Frozen, a bell clanged inside Danny’s head, and he saw himself, a character in a movie, running through the halls of the school looking for an exit. No one knew him. They didn’t know Joan belonged to him.

He hurried up the aisle and climbed onto the stage where some of the other kids were crying, their parents coming for them, calling names.

Backstage, Ms. Felice no longer held Joan, but leaned against a wall on the other side of the room from her looking at the little bear.

“Ms. Felice,” Danny said, but didn’t know what else to say.

“Joan,” he said.

Had another child switched costumes with her? She stood as she had on stage, still and quiet in the dark. It looked as if she wasn’t breathing.

“Joan, come here.”

Ms. Felice came away from the wall and stood next to him. “Do you know what’s going on?” she said.

He didn’t want to talk to Joan while she wore the bear head, but she didn’t move to take it off. The air smelled sour, as if someone had spilled milk days ago. Yesterday, he would have gone to her without a problem and pulled the mask off, took her by the arm and brought her to the car, even if she screamed and cried, but today he couldn’t cross the room to her.

“Are you a bear?” Danny asked.

Joan didn’t speak. Danny tried to think of later, when this had ended. She would be in trouble. They’d spend a silent hour in front of the TV, and she’d go to bed without saying goodnight.

“You should take her home now,” Ms. Felice said. She sounded afraid. She wanted Joan away from her.

He didn’t want to take her home. You will live here now, with the props—Ms. Felice will fold you up and put you in a trunk until next year’s spring pageant. 

“Joan,” Ms. Felice said. “I’m disappointed. You know I care about you so much, but I’m disappointed.”

The bear didn’t move its head, not an inch.

“We’re sorry,” Danny said.

“She might be in trouble. Ryan might be hurt badly.”

“You have my number,” Danny said. The stage wasn’t that high. Ryan would be fine, but it didn’t matter. The parents were angry, and they’d come for him.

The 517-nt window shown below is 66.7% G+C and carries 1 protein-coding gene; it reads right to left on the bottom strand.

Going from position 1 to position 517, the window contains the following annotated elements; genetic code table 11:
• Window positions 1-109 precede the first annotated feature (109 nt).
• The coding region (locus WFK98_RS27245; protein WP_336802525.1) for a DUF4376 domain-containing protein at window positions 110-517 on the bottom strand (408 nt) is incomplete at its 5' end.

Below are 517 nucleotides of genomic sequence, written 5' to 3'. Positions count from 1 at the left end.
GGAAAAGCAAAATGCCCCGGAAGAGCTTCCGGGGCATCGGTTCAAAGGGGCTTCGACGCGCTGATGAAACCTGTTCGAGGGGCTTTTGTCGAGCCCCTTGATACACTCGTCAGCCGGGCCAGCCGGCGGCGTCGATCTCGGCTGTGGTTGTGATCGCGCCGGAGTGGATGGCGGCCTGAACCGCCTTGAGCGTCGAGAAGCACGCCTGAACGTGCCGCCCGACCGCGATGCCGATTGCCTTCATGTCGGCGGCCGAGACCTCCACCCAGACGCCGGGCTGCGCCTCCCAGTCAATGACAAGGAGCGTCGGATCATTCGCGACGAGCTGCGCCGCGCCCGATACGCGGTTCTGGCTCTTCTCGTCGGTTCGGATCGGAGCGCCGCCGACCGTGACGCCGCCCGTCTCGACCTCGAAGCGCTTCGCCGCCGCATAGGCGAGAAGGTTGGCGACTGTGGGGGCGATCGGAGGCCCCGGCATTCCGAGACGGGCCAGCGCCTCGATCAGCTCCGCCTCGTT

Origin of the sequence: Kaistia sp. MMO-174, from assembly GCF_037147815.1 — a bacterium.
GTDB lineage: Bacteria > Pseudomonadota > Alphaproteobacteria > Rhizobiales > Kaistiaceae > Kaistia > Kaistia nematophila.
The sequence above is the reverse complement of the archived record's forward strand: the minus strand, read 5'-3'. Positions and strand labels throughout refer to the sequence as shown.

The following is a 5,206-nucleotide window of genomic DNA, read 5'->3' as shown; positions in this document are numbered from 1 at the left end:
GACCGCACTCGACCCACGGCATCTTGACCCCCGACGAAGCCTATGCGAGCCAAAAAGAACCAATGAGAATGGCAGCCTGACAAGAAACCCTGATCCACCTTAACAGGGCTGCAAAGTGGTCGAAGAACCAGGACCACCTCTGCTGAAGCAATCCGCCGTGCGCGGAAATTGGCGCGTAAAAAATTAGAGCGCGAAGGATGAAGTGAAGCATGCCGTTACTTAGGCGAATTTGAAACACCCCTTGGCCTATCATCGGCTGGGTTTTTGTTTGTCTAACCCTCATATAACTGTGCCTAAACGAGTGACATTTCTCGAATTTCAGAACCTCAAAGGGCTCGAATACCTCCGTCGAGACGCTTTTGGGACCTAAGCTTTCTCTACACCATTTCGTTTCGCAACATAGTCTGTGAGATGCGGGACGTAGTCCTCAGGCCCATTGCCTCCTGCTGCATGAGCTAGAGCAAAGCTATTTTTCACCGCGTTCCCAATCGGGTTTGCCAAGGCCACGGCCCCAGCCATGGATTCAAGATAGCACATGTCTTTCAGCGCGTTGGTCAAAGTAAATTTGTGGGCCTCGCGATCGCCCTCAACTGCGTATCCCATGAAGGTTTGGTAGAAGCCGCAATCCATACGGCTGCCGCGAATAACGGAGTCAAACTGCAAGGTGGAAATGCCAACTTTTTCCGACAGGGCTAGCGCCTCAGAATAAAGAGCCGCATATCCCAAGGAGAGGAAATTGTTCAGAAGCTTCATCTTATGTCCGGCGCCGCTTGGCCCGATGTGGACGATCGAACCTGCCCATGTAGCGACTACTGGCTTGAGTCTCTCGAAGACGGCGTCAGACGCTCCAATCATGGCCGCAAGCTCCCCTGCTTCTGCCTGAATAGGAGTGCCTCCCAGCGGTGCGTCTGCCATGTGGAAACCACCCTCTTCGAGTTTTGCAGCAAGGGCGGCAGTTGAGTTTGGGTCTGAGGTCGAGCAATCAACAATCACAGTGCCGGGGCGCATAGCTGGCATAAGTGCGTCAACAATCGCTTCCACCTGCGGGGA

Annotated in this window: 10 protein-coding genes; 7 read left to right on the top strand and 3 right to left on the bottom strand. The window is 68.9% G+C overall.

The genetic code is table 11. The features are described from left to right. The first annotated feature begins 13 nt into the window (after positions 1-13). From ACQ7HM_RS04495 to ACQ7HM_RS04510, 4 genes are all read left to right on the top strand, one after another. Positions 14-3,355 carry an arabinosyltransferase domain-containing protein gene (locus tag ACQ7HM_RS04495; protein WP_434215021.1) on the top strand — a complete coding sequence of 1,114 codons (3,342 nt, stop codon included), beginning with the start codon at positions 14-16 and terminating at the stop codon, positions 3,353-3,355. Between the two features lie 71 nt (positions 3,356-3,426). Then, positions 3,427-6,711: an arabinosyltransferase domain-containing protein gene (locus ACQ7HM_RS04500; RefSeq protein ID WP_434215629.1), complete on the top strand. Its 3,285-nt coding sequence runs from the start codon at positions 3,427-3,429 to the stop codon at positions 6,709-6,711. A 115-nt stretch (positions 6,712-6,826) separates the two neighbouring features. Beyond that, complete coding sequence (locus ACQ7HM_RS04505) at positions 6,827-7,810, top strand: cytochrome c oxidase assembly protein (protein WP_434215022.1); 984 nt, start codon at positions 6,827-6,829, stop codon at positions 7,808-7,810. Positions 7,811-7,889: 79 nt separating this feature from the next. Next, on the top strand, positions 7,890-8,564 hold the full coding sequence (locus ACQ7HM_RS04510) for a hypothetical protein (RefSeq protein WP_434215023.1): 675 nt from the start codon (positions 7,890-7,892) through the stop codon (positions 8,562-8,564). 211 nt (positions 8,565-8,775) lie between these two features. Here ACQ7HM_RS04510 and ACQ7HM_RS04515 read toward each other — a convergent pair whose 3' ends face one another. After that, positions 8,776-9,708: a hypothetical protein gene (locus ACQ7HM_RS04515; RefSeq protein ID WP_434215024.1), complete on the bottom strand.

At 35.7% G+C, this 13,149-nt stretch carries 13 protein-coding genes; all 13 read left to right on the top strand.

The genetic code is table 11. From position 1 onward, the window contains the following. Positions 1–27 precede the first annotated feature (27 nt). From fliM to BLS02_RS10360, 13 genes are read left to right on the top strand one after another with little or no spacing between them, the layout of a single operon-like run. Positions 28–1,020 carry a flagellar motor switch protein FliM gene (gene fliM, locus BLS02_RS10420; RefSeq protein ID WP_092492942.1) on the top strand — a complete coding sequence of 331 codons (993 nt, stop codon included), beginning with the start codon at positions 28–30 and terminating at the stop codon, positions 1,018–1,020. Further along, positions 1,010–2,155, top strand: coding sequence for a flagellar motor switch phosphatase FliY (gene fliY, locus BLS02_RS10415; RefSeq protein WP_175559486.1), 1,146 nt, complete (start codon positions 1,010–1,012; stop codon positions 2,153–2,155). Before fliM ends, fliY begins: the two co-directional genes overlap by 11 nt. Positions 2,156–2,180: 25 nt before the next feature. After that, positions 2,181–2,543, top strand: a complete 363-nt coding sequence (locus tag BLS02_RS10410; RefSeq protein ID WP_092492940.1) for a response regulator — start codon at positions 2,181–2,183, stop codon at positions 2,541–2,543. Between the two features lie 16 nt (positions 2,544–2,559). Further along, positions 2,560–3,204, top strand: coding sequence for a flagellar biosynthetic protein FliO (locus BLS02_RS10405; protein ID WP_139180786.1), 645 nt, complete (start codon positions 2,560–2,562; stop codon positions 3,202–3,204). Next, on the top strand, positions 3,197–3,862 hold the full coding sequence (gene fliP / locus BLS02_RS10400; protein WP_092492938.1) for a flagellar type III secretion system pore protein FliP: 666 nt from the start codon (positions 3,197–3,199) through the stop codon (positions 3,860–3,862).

“Take her home,” Ms. Felice said.

“I will. I am.”

“Do it, then” Ms. Felice said.

Neither of them needed to do anything. The little bear came out of the dark and walked toward them, between them, and out the door into the hallway. Danny went after her, afraid the parents might see her. He wanted to get out of the place, get her into the car where they would figure things out. 

The setting sun filled the car with intense light, bright and real, and Joan still wouldn’t remove the head. He didn’t ask why she’d pushed Ryan off the stage or jumped on the bunny girl. They drove without the radio. A short trip home, but his body felt weighted down. A magnetic energy poured out of Joan from the passenger seat, and he wanted to look at her. He didn’t take his eyes off the road.

When they got home, they walked up the stairs, and in the echoing space, her silence chilled him. He touched her on a furry shoulder and she allowed it, but didn’t react to it, only waited for him. Keeping his hand there, he squatted before her, taking in the smell that came off the body in front of him—a mixture of things, of whatever the costume was made of, some synthetic fiber, the paint and glue, sweat from within. Unlike Joan’s smell, which he knew now as much as his own. He slid his other hand onto her opposite shoulder and with a quick movement he pulled the mask from her. Her face appeared, red and soaked, her hair slicked over her forehead and cheeks, her eyes bloodshot and tired. He hurried her to the bathroom, ran the water cold and splashed her face, and she screamed as if he were setting her on fire.

#